“His stories inspired us so much,” Umiker said. “We made a couple vintages with him from his backyard grapes. And we started our own research, looking at the possibility of developing a vineyard and winery on our family’s farm.”
Building the farm
Umiker’s grandparents still ran their 500-acre Lewiston farm, but no one in the younger generation seemed interested in taking over. The 21-year-old Coco talked her grandfather, Ralph Nichols, into letting them rent a quarter-acre of land. In 2003, they planted it with Merlot.
Working with business partners, they bottled their first vintage the next autumn, in the partner’s garage. Coco suspects that she was the youngest winemaker in Idaho, and likely the entire Northwest, at the time.
“Most people looked at us like we were a couple of crazy kids,” Umiker said. “But Grandpa was old enough to remember the old vineyards and orchards.
“When people asked him about our vineyard, he’d say, ‘That’s the kids’ project,'” she added. “In his defense, we were just nerds trying to be farmers. We’d never driven a tractor before! We’d come down on the evenings and weekends to tend the vineyard.”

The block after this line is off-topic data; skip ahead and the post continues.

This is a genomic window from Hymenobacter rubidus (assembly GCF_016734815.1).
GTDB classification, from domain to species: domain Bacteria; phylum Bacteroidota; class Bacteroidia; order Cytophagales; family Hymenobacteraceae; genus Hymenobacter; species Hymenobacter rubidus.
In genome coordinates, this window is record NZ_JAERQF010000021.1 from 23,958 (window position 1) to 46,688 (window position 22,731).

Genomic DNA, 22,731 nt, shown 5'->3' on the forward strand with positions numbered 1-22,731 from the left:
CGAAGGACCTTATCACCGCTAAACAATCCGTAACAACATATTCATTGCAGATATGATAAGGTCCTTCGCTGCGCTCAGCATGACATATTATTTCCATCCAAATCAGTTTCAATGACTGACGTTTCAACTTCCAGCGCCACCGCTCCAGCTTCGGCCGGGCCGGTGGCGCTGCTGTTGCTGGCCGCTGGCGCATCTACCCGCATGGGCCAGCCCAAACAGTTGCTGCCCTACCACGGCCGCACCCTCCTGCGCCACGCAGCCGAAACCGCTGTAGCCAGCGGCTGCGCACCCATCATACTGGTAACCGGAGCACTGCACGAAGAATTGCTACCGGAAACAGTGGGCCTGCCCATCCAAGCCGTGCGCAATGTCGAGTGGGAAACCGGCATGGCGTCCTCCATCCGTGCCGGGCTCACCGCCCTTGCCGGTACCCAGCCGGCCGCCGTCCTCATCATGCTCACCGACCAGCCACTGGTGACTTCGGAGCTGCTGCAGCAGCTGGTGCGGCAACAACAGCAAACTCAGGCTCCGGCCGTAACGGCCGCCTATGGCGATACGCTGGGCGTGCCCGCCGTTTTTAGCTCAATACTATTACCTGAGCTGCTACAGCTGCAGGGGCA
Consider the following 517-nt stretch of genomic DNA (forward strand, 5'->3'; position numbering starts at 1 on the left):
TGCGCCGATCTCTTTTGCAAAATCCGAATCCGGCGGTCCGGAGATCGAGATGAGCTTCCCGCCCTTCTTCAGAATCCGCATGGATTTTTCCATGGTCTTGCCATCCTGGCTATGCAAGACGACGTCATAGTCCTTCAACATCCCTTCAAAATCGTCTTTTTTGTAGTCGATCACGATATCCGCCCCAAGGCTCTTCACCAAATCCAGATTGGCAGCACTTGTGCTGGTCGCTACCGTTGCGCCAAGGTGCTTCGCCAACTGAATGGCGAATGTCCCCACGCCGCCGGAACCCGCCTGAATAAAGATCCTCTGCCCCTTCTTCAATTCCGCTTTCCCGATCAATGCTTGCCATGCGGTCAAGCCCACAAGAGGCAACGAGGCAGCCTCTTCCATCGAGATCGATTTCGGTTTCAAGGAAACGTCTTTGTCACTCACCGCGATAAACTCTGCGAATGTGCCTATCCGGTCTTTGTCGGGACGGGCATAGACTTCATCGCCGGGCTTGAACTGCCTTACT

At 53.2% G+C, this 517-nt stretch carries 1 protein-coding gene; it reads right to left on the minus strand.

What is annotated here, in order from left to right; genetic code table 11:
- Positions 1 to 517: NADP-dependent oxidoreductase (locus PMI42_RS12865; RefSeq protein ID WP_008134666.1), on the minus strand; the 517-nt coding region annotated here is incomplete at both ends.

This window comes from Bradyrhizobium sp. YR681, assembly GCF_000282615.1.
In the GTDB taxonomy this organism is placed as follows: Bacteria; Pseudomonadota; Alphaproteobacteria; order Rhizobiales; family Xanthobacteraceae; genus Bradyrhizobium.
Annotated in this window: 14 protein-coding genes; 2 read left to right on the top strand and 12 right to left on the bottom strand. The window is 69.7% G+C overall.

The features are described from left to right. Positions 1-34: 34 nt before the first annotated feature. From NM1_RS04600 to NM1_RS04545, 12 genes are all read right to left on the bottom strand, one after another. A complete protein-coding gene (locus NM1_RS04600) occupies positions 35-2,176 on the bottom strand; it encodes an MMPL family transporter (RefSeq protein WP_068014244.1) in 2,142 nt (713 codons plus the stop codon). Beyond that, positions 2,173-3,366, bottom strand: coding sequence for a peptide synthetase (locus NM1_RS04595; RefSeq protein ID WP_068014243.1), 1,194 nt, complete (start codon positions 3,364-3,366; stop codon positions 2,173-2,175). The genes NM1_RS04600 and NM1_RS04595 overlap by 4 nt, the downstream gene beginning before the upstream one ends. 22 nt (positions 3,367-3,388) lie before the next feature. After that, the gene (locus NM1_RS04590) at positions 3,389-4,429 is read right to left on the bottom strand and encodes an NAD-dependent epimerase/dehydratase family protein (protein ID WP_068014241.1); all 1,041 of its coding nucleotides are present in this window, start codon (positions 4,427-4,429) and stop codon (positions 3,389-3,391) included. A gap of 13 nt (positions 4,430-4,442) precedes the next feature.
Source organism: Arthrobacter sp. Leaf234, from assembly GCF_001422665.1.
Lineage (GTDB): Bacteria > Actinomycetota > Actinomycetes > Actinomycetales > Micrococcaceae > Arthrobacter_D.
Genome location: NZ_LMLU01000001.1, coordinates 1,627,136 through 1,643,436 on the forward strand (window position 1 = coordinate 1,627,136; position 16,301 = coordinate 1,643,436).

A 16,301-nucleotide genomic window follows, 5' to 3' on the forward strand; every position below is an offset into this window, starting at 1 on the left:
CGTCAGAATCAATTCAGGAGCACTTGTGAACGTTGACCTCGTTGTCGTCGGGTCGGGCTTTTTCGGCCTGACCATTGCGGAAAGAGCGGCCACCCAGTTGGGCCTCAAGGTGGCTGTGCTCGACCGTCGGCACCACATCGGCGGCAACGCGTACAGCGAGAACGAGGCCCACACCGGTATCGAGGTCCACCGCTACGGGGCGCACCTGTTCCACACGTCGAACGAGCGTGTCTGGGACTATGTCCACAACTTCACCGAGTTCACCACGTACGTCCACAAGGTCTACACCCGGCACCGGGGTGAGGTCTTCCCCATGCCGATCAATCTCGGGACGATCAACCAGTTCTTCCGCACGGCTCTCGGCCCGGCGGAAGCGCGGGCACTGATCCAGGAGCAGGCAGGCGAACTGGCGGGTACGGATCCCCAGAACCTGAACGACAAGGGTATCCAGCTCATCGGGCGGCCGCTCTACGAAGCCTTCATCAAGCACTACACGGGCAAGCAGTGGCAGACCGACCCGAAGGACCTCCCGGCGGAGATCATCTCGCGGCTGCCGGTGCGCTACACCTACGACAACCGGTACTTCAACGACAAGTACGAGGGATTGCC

To extend her knowledge, Umiker took a research assistantship in the WSU-UI School of Food Science, putting herself through graduate school. She studied the properties of Dekkera bruxellensis, a yeast that can severely impact red wine’s flavor. Collecting a library of Dekkera cultures from Washington wines, Umiker met with many Northwest wine producers and grape growers.
Her research took her to Chile, where she shared advances in detection of bacteria and yeasts, and to the triannual Cool Climate Wine Symposium in Seattle, where she shared WSU research ideas with more than 500 top players in the international wine research communty. She was also a regular presenter at Washington Association of Wine Grape Growers meetings and American Society for Enology and Viticulture conferences.